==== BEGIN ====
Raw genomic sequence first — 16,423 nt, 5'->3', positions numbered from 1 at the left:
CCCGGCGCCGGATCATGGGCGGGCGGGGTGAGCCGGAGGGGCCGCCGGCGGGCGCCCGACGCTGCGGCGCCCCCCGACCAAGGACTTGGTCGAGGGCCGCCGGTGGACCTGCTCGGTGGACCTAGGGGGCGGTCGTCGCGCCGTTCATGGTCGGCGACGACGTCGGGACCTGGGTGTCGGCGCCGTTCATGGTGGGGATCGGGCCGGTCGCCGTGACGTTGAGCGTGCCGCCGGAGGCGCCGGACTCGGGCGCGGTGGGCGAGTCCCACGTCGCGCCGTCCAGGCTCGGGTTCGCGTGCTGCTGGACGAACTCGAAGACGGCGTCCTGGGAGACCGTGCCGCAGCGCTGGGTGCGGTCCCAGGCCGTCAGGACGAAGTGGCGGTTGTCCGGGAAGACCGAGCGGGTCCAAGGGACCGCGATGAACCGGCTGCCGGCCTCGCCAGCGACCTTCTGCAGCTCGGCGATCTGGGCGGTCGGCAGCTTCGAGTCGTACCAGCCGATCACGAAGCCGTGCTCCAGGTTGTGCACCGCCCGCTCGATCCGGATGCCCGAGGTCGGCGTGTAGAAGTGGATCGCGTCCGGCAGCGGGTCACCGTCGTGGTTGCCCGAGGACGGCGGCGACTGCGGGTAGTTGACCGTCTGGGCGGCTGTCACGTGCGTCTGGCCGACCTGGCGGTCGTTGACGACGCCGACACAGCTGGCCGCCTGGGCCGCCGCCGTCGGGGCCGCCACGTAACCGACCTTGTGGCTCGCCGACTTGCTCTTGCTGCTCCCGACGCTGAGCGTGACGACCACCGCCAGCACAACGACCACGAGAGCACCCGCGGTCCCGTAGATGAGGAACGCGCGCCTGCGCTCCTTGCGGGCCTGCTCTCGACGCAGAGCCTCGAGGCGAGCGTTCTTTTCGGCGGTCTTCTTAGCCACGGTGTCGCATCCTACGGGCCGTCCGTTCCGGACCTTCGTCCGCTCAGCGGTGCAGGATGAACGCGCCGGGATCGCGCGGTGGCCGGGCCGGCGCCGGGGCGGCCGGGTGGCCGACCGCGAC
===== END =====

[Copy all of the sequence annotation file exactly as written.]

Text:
Raw genomic sequence first — 16,423 nt, 5'->3', positions numbered from 1 at the left:
CCCGGCGCCGGATCATGGGCGGGCGGGGTGAGCCGGAGGGGCCGCCGGCGGGCGCCCGACGCTGCGGCGCCCCCCGACCAAGGACTTGGTCGAGGGCCGCCGGTGGACCTGCTCGGTGGACCTAGGGGGCGGTCGTCGCGCCGTTCATGGTCGGCGACGACGTCGGGACCTGGGTGTCGGCGCCGTTCATGGTGGGGATCGGGCCGGTCGCCGTGACGTTGAGCGTGCCGCCGGAGGCGCCGGACTCGGGCGCGGTGGGCGAGTCCCACGTCGCGCCGTCCAGGCTCGGGTTCGCGTGCTGCTGGACGAACTCGAAGACGGCGTCCTGGGAGACCGTGCCGCAGCGCTGGGTGCGGTCCCAGGCCGTCAGGACGAAGTGGCGGTTGTCCGGGAAGACCGAGCGGGTCCAAGGGACCGCGATGAACCGGCTGCCGGCCTCGCCAGCGACCTTCTGCAGCTCGGCGATCTGGGCGGTCGGCAGCTTCGAGTCGTACCAGCCGATCACGAAGCCGTGCTCCAGGTTGTGCACCGCCCGCTCGATCCGGATGCCCGAGGTCGGCGTGTAGAAGTGGATCGCGTCCGGCAGCGGGTCACCGTCGTGGTTGCCCGAGGACGGCGGCGACTGCGGGTAGTTGACCGTCTGGGCGGCTGTCACGTGCGTCTGGCCGACCTGGCGGTCGTTGACGACGCCGACACAGCTGGCCGCCTGGGCCGCCGCCGTCGGGGCCGCCACGTAACCGACCTTGTGGCTCGCCGACTTGCTCTTGCTGCTCCCGACGCTGAGCGTGACGACCACCGCCAGCACAACGACCACGAGAGCACCCGCGGTCCCGTAGATGAGGAACGCGCGCCTGCGCTCCTTGCGGGCCTGCTCTCGACGCAGAGCCTCGAGGCGAGCGTTCTTTTCGGCGGTCTTCTTAGCCACGGTGTCGCATCCTACGGGCCGTCCGTTCCGGACCTTCGTCCGCTCAGCGGTGCAGGATGAACGCGCCGGGATCGCGCGGTGGCCGGGCCGGCGCCGGGGCGGCCGGGTGGCCGACCGCGAC